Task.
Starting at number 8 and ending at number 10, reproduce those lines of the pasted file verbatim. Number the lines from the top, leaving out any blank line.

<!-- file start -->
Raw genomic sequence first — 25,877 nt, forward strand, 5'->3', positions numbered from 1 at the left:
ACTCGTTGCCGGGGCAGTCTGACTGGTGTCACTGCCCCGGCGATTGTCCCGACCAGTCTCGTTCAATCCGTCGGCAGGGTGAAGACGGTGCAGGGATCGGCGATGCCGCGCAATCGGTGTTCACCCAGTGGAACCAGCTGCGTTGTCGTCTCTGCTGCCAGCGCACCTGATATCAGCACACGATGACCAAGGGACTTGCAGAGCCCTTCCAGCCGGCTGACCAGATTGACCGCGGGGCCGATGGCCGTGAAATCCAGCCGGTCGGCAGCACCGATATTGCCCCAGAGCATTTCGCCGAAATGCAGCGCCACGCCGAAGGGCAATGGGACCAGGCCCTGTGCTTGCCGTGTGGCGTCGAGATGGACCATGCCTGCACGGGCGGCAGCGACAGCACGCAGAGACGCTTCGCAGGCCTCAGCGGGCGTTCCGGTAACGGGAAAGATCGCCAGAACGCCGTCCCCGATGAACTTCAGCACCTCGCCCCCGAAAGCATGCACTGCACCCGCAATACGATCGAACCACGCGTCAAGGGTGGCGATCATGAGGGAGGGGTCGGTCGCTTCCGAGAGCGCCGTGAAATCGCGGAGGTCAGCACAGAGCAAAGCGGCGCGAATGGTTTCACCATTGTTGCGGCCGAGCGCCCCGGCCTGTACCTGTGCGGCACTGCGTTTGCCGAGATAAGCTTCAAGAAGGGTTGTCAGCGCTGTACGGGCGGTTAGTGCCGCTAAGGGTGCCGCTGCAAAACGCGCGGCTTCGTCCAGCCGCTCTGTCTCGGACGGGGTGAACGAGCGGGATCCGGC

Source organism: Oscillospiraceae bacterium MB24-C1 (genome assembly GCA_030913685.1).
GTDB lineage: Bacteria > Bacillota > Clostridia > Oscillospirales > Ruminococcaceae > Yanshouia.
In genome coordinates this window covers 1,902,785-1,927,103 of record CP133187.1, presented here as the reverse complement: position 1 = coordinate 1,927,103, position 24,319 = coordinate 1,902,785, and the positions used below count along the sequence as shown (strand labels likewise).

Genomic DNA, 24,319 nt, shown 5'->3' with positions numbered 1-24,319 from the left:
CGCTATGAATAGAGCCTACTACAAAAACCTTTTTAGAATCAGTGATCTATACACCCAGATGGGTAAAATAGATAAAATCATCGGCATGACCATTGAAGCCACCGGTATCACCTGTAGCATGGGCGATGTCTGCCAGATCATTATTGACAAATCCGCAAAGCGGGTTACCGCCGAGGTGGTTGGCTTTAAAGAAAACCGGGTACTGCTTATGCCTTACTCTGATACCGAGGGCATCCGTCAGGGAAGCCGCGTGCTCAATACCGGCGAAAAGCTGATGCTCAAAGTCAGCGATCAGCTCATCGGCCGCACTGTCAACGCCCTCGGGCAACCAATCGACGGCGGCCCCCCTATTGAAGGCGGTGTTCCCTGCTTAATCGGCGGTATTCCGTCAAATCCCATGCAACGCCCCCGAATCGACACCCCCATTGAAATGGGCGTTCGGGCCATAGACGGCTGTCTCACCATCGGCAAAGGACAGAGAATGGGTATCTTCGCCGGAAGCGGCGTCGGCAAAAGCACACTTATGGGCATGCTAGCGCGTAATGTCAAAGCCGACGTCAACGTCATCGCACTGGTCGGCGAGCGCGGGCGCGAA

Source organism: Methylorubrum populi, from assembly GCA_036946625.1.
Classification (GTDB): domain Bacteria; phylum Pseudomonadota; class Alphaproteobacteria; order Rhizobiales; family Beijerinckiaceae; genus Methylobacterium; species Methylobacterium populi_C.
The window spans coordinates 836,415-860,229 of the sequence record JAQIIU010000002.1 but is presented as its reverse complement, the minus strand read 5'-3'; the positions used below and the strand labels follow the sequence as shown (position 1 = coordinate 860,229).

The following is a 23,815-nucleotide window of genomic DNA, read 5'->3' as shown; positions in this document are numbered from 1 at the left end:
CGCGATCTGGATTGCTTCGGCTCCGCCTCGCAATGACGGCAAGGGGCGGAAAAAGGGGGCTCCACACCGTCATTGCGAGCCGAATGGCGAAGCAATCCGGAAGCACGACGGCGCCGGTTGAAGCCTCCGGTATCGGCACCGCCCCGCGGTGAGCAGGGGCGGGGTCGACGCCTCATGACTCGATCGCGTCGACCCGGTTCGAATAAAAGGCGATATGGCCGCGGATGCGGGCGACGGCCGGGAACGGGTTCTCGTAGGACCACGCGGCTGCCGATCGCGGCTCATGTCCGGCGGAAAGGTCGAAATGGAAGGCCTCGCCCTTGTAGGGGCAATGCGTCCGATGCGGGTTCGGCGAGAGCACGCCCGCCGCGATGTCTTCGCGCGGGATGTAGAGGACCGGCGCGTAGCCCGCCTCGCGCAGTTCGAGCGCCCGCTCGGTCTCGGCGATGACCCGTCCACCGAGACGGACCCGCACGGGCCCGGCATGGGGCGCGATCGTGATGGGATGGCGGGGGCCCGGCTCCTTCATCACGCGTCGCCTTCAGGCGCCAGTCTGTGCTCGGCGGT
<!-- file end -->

Source organism: Methylorubrum populi, from assembly GCA_036946625.1.
Classification (GTDB): domain Bacteria; phylum Pseudomonadota; class Alphaproteobacteria; order Rhizobiales; family Beijerinckiaceae; genus Methylobacterium; species Methylobacterium populi_C.
The window spans coordinates 836,415-860,229 of the sequence record JAQIIU010000002.1 but is presented as its reverse complement, the minus strand read 5'-3'; the positions used below and the strand labels follow the sequence as shown (position 1 = coordinate 860,229).